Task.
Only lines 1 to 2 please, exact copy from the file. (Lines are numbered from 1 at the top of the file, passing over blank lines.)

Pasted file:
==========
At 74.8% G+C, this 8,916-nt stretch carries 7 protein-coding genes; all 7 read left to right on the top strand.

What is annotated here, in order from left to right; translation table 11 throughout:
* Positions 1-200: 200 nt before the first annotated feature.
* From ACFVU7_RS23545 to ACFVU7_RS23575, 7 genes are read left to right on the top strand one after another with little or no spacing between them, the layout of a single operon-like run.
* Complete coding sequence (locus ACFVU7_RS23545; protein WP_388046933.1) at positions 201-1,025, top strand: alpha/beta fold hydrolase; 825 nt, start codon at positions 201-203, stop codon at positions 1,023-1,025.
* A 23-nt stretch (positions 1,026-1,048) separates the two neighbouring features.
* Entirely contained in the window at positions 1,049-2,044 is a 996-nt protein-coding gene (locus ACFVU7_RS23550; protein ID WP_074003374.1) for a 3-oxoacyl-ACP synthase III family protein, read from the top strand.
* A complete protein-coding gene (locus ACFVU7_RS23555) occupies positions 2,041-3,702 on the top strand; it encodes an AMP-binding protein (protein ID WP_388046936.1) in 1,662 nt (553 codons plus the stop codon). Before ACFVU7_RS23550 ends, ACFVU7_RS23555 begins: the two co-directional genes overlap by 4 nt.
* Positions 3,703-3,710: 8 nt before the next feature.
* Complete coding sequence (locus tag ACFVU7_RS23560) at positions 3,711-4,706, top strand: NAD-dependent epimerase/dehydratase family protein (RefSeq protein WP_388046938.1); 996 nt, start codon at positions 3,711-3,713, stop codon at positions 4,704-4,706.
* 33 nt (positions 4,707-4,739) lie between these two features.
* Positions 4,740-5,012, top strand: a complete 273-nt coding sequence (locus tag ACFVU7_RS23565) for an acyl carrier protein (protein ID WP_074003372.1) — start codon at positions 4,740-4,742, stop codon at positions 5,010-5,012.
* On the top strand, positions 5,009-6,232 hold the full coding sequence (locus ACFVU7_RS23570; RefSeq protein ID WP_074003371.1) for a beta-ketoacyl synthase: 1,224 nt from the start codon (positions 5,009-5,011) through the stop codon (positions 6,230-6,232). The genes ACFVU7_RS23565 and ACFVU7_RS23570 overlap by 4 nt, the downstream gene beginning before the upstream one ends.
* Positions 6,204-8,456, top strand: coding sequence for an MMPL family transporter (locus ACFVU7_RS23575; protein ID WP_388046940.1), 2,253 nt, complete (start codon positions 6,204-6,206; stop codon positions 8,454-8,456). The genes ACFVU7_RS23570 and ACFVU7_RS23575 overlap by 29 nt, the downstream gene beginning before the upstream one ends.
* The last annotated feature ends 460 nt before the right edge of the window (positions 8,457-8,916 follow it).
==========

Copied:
At 74.8% G+C, this 8,916-nt stretch carries 7 protein-coding genes; all 7 read left to right on the top strand.

What is annotated here, in order from left to right; translation table 11 throughout: